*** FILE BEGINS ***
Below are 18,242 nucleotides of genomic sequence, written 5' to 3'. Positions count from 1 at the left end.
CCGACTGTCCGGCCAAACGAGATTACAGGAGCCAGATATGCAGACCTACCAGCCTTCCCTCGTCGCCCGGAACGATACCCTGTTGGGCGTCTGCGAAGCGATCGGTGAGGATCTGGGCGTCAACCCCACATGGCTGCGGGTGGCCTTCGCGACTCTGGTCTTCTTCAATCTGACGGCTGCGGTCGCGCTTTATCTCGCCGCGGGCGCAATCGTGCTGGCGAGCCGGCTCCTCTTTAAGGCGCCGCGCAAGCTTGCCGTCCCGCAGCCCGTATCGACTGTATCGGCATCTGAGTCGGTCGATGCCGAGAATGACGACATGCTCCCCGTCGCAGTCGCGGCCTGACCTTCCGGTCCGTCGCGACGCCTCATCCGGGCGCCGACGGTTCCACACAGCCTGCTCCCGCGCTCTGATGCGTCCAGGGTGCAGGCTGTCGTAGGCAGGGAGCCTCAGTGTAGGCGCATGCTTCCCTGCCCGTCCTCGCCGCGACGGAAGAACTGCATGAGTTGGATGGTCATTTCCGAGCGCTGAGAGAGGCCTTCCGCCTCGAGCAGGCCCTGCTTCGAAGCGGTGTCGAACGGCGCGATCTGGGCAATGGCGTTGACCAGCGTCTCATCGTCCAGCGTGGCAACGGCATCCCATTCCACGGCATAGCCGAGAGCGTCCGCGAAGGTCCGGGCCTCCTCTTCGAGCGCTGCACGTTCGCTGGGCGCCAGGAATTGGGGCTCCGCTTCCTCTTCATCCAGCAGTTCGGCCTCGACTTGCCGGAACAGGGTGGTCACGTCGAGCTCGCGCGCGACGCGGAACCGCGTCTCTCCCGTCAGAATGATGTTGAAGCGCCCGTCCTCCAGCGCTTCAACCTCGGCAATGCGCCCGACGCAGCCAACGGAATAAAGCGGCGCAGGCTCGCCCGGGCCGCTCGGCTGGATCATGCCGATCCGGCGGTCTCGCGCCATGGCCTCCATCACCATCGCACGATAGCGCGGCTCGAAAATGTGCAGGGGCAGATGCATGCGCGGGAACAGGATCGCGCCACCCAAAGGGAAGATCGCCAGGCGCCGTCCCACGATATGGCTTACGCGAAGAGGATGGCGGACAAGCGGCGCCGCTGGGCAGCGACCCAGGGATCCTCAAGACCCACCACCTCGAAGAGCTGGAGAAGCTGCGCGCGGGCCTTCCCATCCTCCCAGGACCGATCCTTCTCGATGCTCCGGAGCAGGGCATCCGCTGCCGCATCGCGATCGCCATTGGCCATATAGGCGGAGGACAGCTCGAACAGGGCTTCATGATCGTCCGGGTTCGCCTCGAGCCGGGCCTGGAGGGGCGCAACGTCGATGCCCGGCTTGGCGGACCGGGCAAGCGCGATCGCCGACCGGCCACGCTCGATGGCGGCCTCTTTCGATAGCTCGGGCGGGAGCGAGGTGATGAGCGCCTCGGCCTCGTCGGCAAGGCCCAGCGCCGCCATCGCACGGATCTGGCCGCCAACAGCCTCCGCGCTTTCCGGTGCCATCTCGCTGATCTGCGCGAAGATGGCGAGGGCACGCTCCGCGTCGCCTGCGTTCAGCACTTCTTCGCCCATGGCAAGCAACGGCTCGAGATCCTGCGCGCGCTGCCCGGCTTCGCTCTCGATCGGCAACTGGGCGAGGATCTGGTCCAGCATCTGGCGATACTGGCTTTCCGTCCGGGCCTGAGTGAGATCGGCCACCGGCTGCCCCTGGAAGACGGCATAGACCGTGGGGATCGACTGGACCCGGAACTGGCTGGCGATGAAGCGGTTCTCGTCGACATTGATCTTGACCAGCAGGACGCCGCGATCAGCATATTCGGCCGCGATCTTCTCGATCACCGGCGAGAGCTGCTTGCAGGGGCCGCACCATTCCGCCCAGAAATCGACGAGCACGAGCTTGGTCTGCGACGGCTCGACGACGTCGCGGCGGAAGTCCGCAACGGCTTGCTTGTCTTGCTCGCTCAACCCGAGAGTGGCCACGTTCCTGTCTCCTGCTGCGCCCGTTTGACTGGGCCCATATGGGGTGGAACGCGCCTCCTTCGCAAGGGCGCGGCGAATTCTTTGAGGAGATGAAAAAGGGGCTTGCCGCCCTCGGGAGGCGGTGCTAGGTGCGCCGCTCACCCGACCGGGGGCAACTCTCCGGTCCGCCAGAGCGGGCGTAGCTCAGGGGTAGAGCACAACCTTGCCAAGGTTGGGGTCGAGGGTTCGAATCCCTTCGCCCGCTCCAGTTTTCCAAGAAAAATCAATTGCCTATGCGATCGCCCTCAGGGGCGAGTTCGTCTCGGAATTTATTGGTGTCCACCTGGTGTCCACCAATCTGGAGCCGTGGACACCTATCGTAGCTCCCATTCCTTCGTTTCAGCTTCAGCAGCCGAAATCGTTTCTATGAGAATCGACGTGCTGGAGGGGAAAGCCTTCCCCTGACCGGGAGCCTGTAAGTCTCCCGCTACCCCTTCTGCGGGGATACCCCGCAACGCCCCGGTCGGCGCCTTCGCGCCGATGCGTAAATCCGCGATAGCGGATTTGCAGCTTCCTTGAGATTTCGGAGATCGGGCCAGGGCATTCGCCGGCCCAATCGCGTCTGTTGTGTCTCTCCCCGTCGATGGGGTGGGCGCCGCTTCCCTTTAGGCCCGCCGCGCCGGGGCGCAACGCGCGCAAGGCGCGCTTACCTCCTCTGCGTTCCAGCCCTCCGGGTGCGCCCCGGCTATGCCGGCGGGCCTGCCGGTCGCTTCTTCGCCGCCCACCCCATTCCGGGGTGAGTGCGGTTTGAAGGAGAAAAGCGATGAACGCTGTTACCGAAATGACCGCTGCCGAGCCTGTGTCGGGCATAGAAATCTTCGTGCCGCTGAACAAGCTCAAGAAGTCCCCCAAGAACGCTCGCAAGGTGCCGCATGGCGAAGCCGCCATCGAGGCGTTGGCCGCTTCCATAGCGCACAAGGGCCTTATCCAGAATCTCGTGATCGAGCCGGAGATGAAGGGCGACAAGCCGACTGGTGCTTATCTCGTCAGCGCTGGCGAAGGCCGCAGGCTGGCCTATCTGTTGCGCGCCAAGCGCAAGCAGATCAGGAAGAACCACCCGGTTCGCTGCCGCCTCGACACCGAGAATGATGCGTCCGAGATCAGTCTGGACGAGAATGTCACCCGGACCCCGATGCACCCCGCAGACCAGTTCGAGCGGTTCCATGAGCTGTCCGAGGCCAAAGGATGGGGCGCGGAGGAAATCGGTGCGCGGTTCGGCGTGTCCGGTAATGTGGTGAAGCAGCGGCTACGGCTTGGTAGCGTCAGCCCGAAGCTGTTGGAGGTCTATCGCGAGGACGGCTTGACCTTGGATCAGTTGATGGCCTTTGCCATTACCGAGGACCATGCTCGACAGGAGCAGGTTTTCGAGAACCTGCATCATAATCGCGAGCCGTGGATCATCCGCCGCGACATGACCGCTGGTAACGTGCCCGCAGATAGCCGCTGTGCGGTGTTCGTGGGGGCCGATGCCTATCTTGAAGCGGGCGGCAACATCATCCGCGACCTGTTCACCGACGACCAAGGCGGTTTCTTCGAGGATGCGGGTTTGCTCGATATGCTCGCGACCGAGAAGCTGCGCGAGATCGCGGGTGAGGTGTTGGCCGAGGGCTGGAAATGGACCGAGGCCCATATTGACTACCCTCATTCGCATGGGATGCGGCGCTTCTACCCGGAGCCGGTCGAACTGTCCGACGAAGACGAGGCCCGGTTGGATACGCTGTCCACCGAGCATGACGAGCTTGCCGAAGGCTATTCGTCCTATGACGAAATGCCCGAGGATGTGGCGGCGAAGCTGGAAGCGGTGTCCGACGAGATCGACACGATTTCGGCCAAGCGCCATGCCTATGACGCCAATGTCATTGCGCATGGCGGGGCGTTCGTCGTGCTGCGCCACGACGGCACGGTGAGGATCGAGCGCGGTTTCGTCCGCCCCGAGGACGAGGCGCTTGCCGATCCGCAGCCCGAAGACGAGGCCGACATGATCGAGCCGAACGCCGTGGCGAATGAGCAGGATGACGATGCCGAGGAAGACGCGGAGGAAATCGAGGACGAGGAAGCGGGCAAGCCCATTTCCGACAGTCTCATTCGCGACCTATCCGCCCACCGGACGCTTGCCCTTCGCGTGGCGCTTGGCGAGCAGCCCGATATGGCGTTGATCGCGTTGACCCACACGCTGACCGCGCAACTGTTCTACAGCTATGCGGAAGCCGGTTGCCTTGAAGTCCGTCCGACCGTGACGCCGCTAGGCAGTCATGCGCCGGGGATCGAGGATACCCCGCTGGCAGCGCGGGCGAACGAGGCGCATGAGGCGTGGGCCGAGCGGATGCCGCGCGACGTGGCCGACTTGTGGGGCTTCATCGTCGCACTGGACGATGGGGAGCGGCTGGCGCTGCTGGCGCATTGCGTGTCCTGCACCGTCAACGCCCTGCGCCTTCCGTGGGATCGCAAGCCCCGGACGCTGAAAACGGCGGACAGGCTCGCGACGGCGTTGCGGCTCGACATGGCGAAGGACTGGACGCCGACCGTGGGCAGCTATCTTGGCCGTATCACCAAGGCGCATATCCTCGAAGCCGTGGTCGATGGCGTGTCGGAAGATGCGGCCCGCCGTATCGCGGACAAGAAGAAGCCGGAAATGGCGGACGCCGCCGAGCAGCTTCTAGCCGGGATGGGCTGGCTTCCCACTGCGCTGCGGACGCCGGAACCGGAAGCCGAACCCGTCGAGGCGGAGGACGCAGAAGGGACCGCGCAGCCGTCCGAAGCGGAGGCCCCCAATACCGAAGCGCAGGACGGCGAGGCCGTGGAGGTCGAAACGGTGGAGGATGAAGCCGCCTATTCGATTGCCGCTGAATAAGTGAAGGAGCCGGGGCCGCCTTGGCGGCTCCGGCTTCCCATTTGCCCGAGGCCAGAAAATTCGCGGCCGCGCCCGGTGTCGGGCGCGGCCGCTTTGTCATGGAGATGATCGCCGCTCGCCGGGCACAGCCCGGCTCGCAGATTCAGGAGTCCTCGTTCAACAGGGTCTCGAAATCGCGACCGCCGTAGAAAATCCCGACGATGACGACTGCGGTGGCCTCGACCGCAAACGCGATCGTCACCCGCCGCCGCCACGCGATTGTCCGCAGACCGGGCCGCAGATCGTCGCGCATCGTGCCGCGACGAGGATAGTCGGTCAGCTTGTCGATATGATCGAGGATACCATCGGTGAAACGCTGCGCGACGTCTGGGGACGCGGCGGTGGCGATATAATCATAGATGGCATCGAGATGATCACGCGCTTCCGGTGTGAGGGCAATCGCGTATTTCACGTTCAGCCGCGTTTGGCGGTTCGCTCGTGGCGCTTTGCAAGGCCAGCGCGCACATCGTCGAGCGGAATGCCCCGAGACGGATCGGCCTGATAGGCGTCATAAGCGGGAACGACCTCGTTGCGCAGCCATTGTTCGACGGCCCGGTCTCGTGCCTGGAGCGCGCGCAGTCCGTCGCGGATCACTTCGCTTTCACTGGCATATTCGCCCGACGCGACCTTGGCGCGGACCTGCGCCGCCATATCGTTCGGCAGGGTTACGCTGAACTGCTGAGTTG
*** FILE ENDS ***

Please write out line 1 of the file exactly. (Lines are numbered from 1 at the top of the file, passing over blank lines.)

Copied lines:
Below are 18,242 nucleotides of genomic sequence, written 5' to 3'. Positions count from 1 at the left end.